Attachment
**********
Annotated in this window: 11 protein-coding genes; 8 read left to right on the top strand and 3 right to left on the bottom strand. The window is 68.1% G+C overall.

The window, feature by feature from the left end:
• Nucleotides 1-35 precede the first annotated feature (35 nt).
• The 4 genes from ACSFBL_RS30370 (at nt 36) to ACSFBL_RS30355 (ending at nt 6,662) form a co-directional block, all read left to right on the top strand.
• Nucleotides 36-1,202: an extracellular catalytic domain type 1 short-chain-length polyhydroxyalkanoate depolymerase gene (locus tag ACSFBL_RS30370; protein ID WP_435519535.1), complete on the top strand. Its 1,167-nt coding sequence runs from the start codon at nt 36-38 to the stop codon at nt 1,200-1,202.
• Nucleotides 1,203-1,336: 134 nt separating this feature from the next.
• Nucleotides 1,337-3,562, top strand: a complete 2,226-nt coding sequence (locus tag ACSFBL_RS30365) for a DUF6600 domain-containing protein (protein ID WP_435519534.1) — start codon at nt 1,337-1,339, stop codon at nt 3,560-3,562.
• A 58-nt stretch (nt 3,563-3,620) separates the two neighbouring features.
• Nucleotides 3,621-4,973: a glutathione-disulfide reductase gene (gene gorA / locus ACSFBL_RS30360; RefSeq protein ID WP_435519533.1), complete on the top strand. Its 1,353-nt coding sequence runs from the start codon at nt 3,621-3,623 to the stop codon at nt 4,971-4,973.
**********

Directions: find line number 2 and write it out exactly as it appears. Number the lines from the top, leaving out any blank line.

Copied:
The window, feature by feature from the left end: